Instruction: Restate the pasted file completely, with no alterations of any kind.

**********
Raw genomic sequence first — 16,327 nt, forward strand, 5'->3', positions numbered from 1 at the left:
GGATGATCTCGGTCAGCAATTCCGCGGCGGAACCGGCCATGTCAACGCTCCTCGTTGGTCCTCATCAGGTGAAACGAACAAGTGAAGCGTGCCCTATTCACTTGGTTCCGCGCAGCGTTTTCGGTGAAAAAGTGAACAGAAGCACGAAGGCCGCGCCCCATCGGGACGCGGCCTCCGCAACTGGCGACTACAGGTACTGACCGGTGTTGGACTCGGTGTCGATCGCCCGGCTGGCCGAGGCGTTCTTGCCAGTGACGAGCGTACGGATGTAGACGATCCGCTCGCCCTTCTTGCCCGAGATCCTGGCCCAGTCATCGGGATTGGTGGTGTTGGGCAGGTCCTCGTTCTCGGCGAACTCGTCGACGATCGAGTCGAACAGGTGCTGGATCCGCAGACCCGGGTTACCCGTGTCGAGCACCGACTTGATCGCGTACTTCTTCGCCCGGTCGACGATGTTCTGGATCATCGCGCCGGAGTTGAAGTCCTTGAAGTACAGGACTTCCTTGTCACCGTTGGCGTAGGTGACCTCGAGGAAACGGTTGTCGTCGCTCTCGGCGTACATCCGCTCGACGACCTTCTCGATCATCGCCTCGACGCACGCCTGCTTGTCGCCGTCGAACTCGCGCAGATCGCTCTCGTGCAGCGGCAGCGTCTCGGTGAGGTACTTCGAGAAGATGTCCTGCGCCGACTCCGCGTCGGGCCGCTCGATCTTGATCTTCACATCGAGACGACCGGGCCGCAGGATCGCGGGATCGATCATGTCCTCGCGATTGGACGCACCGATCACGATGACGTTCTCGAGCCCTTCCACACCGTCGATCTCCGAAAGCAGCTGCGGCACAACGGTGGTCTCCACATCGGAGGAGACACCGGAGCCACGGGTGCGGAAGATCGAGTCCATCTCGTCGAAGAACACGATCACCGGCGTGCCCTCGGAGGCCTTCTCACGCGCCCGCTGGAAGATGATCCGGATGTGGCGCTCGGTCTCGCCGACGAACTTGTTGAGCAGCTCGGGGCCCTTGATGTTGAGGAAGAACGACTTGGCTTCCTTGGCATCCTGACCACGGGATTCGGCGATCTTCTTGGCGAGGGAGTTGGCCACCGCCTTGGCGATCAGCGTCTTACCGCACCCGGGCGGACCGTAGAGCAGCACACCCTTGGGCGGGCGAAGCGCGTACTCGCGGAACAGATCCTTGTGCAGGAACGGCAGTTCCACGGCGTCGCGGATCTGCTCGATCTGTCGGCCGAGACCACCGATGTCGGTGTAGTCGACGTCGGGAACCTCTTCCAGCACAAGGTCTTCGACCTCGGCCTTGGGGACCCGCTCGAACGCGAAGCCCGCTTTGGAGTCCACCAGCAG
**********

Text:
Raw genomic sequence first — 16,327 nt, forward strand, 5'->3', positions numbered from 1 at the left:
GGATGATCTCGGTCAGCAATTCCGCGGCGGAACCGGCCATGTCAACGCTCCTCGTTGGTCCTCATCAGGTGAAACGAACAAGTGAAGCGTGCCCTATTCACTTGGTTCCGCGCAGCGTTTTCGGTGAAAAAGTGAACAGAAGCACGAAGGCCGCGCCCCATCGGGACGCGGCCTCCGCAACTGGCGACTACAGGTACTGACCGGTGTTGGACTCGGTGTCGATCGCCCGGCTGGCCGAGGCGTTCTTGCCAGTGACGAGCGTACGGATGTAGACGATCCGCTCGCCCTTCTTGCCCGAGATCCTGGCCCAGTCATCGGGATTGGTGGTGTTGGGCAGGTCCTCGTTCTCGGCGAACTCGTCGACGATCGAGTCGAACAGGTGCTGGATCCGCAGACCCGGGTTACCCGTGTCGAGCACCGACTTGATCGCGTACTTCTTCGCCCGGTCGACGATGTTCTGGATCATCGCGCCGGAGTTGAAGTCCTTGAAGTACAGGACTTCCTTGTCACCGTTGGCGTAGGTGACCTCGAGGAAACGGTTGTCGTCGCTCTCGGCGTACATCCGCTCGACGACCTTCTCGATCATCGCCTCGACGCACGCCTGCTTGTCGCCGTCGAACTCGCGCAGATCGCTCTCGTGCAGCGGCAGCGTCTCGGTGAGGTACTTCGAGAAGATGTCCTGCGCCGACTCCGCGTCGGGCCGCTCGATCTTGATCTTCACATCGAGACGACCGGGCCGCAGGATCGCGGGATCGATCATGTCCTCGCGATTGGACGCACCGATCACGATGACGTTCTCGAGCCCTTCCACACCGTCGATCTCCGAAAGCAGCTGCGGCACAACGGTGGTCTCCACATCGGAGGAGACACCGGAGCCACGGGTGCGGAAGATCGAGTCCATCTCGTCGAAGAACACGATCACCGGCGTGCCCTCGGAGGCCTTCTCACGCGCCCGCTGGAAGATGATCCGGATGTGGCGCTCGGTCTCGCCGACGAACTTGTTGAGCAGCTCGGGGCCCTTGATGTTGAGGAAGAACGACTTGGCTTCCTTGGCATCCTGACCACGGGATTCGGCGATCTTCTTGGCGAGGGAGTTGGCCACCGCCTTGGCGATCAGCGTCTTACCGCACCCGGGCGGACCGTAGAGCAGCACACCCTTGGGCGGGCGAAGCGCGTACTCGCGGAACAGATCCTTGTGCAGGAACGGCAGTTCCACGGCGTCGCGGATCTGCTCGATCTGTCGGCCGAGACCACCGATGTCGGTGTAGTCGACGTCGGGAACCTCTTCCAGCACAAGGTCTTCGACCTCGGCCTTGGGGACCCGCTCGAACGCGAAGCCCGCTTTGGAGTCCACCAGCAG